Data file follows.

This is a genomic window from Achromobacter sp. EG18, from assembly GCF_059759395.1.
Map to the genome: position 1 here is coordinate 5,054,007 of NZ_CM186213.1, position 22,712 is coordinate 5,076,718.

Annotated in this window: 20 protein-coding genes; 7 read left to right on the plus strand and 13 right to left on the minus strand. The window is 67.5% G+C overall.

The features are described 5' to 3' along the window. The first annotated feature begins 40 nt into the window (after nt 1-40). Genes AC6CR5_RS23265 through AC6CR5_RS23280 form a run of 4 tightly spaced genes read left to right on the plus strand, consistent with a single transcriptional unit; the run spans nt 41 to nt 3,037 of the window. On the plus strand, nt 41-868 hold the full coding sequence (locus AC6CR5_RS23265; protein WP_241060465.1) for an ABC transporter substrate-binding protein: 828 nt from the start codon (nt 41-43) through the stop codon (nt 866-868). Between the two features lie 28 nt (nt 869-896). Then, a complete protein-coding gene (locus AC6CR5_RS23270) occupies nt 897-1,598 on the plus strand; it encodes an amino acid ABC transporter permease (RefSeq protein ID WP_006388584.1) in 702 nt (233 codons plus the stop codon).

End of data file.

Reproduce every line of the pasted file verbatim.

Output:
This is a genomic window from Achromobacter sp. EG18, from assembly GCF_059759395.1.
Map to the genome: position 1 here is coordinate 5,054,007 of NZ_CM186213.1, position 22,712 is coordinate 5,076,718.

Annotated in this window: 20 protein-coding genes; 7 read left to right on the plus strand and 13 right to left on the minus strand. The window is 67.5% G+C overall.

The features are described 5' to 3' along the window. The first annotated feature begins 40 nt into the window (after nt 1-40). Genes AC6CR5_RS23265 through AC6CR5_RS23280 form a run of 4 tightly spaced genes read left to right on the plus strand, consistent with a single transcriptional unit; the run spans nt 41 to nt 3,037 of the window. On the plus strand, nt 41-868 hold the full coding sequence (locus AC6CR5_RS23265; protein WP_241060465.1) for an ABC transporter substrate-binding protein: 828 nt from the start codon (nt 41-43) through the stop codon (nt 866-868). Between the two features lie 28 nt (nt 869-896). Then, a complete protein-coding gene (locus AC6CR5_RS23270) occupies nt 897-1,598 on the plus strand; it encodes an amino acid ABC transporter permease (RefSeq protein ID WP_006388584.1) in 702 nt (233 codons plus the stop codon).